In a blender, blend the broiled tomatoes and their juice, the chipotles and their sauce and garlic to make a paste. Reheat the oil in the pan and add the paste, then fry over high heat, stirring and scraping the bottom of the pan for 8 minutes. Add wine, oregano, reserved marinade and salt to taste and cook for another minute. Add the shrimp/onion mixture and cook for about 2 minutes.
Serve with rice or alone as an appetizer.
Serves 3 to 4.
Source: The Art of Mexican Cooking by Diana Kennedy (Clarkson Potter, 1989)
Pollo en Mole Verde
(Chicken in Green Mole)
4 pounds chicken pieces
1 small white onion, roughly chopped
1 garlic clove, peeled
Sea salt to taste
Chicken broth for simmering
1 cup sesame seeds
1/3 cup raw hulled pumpkin seeds
3 whole cloves, crushed
3 peppercorns, crushed
3 whole allspice, crushed
4 or 6 tablespoons pork lard
1 1/2 cups chicken broth
8 romaine lettuce leaves, roughly chopped
5 Swiss chard leaves, roughly chopped
1 large bunch of cilantro, with stems, roughly chopped
1 small bunch flat-leaf parsley, roughly chopped
2 garlic cloves, peeled and roughly chopped
2 poblano chilies, seeds removed, roughly chopped
6 to 8 serrano chilies, roughly chopped
8 medium tomatillos, roughly chopped
Sea salt to taste
Place chicken, onion, garlic and salt in a large pot and cover with chicken broth. Simmer 25 minutes until tender. Drain; set chicken aside and reserve broth.
To make sauce, toast sesame seeds in a dry skillet over medium heat, stirring constantly, for about 5 minutes. Spread on baking sheet to cool. Grind raw pumpkin seeds until broken down but not powdery; pour into a medium bowl.
Mix spices and sesame seeds in a grinder. Mix with ground pumpkin seeds to make a paste.
Heat lard to medium heat and fry paste until golden, about 5 minutes and stirring constantly. Set aside.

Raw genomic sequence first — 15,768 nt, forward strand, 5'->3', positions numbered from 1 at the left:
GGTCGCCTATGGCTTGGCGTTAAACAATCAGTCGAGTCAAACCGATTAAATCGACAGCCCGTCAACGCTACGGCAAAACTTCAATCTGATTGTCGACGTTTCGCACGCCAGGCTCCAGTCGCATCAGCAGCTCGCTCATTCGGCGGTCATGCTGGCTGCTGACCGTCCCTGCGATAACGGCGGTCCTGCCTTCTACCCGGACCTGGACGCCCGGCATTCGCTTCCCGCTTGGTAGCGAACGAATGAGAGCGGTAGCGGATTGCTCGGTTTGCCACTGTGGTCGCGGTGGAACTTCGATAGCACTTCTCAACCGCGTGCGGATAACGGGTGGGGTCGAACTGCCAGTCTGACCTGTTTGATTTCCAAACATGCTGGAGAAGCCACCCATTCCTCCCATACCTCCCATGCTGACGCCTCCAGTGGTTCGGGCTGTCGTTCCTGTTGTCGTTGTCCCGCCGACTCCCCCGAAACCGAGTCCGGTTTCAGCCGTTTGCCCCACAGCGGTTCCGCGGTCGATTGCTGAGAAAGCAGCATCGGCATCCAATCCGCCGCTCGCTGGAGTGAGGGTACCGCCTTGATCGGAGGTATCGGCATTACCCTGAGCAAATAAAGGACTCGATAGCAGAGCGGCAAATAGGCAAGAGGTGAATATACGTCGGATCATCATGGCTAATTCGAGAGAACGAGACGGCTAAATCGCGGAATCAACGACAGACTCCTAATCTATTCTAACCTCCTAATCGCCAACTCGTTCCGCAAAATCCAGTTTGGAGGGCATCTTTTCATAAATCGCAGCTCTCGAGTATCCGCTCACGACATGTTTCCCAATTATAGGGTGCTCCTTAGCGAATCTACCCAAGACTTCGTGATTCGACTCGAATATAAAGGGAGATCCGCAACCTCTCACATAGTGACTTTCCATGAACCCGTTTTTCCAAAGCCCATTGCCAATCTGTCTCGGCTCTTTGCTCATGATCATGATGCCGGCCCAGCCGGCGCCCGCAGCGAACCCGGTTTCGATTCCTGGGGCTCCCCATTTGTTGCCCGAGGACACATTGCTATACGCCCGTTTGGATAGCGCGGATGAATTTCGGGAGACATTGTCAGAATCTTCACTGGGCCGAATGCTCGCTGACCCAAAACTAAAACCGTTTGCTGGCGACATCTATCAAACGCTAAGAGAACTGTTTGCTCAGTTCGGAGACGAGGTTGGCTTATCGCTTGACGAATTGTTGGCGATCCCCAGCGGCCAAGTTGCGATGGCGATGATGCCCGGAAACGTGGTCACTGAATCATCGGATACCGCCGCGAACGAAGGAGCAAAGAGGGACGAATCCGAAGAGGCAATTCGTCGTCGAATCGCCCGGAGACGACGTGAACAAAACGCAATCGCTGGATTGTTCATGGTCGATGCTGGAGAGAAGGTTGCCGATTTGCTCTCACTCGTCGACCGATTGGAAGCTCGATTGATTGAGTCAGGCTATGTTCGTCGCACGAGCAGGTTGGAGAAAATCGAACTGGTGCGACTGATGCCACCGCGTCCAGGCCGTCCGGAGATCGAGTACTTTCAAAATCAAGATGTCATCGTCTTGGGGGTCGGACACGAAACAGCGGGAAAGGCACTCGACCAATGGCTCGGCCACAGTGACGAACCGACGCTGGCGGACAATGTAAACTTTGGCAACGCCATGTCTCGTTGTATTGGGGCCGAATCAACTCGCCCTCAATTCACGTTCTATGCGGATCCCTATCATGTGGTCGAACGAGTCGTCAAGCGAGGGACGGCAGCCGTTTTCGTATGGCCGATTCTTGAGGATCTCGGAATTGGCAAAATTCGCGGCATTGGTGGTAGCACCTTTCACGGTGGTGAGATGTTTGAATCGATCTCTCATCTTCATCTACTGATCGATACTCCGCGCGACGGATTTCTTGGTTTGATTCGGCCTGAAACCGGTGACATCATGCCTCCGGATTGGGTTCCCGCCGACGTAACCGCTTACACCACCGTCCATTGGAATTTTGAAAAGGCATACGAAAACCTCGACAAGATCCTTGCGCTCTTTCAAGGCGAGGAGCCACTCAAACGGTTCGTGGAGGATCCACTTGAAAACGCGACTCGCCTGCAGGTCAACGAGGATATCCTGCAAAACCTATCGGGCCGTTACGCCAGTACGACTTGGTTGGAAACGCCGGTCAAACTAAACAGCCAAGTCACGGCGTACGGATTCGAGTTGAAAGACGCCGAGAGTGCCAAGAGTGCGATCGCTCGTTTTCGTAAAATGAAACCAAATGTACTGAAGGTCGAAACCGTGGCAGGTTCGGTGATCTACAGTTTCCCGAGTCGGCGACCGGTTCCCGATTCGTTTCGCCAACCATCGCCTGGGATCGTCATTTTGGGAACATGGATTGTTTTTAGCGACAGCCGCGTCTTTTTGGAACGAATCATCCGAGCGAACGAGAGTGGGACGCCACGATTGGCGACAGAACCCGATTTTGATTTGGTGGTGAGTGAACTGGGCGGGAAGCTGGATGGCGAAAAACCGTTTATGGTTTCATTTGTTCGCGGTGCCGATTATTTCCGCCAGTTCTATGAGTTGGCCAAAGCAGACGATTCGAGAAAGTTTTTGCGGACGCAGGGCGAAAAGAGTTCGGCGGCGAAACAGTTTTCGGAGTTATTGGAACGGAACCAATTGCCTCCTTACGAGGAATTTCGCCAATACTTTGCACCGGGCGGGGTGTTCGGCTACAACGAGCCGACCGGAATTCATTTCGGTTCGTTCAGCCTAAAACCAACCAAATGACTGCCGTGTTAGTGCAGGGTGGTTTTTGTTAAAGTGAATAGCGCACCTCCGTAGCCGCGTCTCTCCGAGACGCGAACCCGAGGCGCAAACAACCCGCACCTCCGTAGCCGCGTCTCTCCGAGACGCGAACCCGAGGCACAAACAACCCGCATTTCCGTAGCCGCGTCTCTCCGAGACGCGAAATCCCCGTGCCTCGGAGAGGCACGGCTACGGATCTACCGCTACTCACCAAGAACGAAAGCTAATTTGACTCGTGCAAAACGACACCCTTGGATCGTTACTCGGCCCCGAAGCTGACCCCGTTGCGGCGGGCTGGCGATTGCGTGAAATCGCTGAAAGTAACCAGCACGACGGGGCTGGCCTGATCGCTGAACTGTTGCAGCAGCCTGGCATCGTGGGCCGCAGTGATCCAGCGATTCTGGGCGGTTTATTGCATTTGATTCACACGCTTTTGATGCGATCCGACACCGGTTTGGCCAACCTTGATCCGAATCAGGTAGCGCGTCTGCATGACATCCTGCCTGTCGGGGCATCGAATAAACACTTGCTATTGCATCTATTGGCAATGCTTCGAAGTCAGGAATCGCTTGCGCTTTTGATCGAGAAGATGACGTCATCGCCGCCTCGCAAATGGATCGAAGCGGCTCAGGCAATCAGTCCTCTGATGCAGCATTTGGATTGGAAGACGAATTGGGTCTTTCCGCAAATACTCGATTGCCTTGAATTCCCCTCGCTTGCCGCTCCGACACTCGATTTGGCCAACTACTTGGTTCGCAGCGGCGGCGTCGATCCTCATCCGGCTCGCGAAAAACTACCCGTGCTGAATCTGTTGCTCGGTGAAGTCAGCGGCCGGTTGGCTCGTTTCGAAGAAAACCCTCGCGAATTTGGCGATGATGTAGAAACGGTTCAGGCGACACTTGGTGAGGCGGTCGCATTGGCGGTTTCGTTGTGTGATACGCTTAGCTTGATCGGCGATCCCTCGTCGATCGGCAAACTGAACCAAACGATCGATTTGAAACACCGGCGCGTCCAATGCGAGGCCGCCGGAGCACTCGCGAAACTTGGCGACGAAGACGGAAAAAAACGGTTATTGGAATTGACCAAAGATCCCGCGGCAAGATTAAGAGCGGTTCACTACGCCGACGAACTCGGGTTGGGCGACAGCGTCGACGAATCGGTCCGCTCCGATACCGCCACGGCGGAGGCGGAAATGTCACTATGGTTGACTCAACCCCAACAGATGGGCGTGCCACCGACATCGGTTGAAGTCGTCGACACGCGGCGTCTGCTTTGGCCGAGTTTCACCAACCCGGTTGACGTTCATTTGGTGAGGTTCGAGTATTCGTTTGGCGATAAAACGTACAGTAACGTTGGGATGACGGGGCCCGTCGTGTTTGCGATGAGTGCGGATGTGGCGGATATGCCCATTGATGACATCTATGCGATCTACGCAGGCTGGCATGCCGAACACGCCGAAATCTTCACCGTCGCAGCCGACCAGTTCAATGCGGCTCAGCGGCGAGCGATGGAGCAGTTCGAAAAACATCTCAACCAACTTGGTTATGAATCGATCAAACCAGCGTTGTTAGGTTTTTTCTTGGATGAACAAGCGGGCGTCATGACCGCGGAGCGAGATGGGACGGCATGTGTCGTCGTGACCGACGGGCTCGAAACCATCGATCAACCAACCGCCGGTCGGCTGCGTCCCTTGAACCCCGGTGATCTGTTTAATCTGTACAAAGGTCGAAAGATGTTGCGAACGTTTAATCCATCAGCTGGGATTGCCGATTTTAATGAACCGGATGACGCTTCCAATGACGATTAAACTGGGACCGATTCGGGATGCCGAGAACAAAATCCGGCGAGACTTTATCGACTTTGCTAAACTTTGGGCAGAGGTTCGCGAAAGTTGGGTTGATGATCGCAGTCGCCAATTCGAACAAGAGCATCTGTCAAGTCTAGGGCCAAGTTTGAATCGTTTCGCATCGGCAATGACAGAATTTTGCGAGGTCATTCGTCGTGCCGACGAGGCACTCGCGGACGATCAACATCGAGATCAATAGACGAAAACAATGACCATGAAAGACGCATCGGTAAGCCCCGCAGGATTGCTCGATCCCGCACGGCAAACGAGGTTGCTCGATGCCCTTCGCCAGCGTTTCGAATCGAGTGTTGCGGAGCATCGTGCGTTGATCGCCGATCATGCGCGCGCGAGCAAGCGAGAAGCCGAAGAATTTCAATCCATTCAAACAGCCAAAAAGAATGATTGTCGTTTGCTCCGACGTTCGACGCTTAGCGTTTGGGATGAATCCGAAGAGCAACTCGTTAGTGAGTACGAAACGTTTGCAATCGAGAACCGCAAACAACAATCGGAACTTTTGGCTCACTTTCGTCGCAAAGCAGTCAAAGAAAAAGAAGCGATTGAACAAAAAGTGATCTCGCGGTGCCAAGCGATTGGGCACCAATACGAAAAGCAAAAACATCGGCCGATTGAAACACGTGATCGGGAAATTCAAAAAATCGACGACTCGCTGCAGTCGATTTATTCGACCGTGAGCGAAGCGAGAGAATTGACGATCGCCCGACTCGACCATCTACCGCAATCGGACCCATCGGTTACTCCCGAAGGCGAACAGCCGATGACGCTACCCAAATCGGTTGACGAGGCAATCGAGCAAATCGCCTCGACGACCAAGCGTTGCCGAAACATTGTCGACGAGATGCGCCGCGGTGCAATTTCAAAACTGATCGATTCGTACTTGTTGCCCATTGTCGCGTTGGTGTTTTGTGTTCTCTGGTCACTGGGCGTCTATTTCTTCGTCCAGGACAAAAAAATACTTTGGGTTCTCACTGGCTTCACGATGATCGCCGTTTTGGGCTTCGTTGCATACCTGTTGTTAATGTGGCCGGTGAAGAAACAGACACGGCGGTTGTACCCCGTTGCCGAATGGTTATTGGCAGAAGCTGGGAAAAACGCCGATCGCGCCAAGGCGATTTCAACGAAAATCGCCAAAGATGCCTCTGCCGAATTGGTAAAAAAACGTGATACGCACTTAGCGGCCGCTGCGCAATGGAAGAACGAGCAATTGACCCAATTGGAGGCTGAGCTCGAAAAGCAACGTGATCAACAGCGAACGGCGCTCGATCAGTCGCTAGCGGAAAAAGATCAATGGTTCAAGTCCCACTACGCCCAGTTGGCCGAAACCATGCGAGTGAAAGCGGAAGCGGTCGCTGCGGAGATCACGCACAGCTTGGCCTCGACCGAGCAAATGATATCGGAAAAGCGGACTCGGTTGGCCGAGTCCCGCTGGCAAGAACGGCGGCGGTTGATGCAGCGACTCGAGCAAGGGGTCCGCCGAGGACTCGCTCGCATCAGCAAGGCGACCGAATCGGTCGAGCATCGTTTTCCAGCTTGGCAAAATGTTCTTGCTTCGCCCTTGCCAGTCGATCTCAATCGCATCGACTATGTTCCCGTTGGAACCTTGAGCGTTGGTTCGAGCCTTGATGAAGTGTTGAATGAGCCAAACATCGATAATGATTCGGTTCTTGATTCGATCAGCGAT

Put broth, chopped greens and cilantro, parsley, garlic, chilies and tomatillos in a blender and process until smooth. Add blended mixture to fried paste in a large pot. Cook over medium heat for about 15 minutes. Add reserved broth from cooking the chicken, cook for another 20 minutes. Add chicken pieces, heat through and test for seasonings.
Serve with heated corn tortillas.
Serves 6 to 8.
Source: The Art of Mexican Cooking by Diana Kennedy (Clarkson Potter, 1989)
Calabaza Frita (Fried Pumpkin)
2 pounds of unpeeled pumpkin, seeds removed and cut into 1-inch dice
1/3 to 1/2 cup mild olive oil (not extra-virgin)
1 small white onion, finely chopped
1 cup diced peppers (red, green, orange or a combination)
1 hot pepper, diced small
12 ounces tomatoes, finely chopped
Salt to taste
1/3 cup finely grated queso anejo or Romano cheese
Put the pumpkin pieces in pot and cover with water. Bring to a boil, lower heat, cook covered until easily pierced with a fork but not mushy. (The pumpkin pieces should keep their shape.) Drain, peel and set aside. Heat oil in skillet. Add onion, all peppers, tomatoes and salt and cook over medium heat, about 8 minutes.
Add cubed pumpkin. Continue cooking on low heat, adding water if need be to avoid sticking, for about 15 minutes. Add more salt if needed. Let sit for 30 minutes then sprinkle with cheese. Serve on tostadas.
Source: The Essential Cuisines of Mexico by Diana Kennedy (Clarkson Potter, 2000)
if you go
The Rolling Pin Kitchen Emporium, a kitchen specialty shop at 2080 Badlands Drive in Brandon, conducts both demonstration and hands-on cooking classes. The classes range from skills courses to cake decorating to party planning. For more information call (813) 653-2418 or go to www.rollingpinonline.com.
While not particularly difficult, cooking authentic Mexican food can be laborious and requires some special equipment like a spice grinder and a heavy-duty blender, says author and teacher Diana Kennedy.
For instance, the Pollo en Mole Verde recipe that accompanies this story has numerous steps that take time. You may be tempted to skip toasting the sesame seeds, but Kennedy says you will give up flavor if you do.
Read the recipe through a few times to understand the timing. This is a great dish to tackle on a weekend when you have plenty of time.
The spicy shrimp in chipotle sauce is much quicker and would be a good weeknight meal. Serve it with rice.
When Kennedy demonstrated the dish, she left the shells on, which is how it is served in Mexico. Cooking shrimp in their shells adds flavor, but it can make for a mess at the table. Have lots of napkins. You can also make it with peeled shrimp.
To get a good sear on the shrimp, don't crowd the pan. In both recipes, coarse salt can be substituted for sea salt.
Janet K. Keeler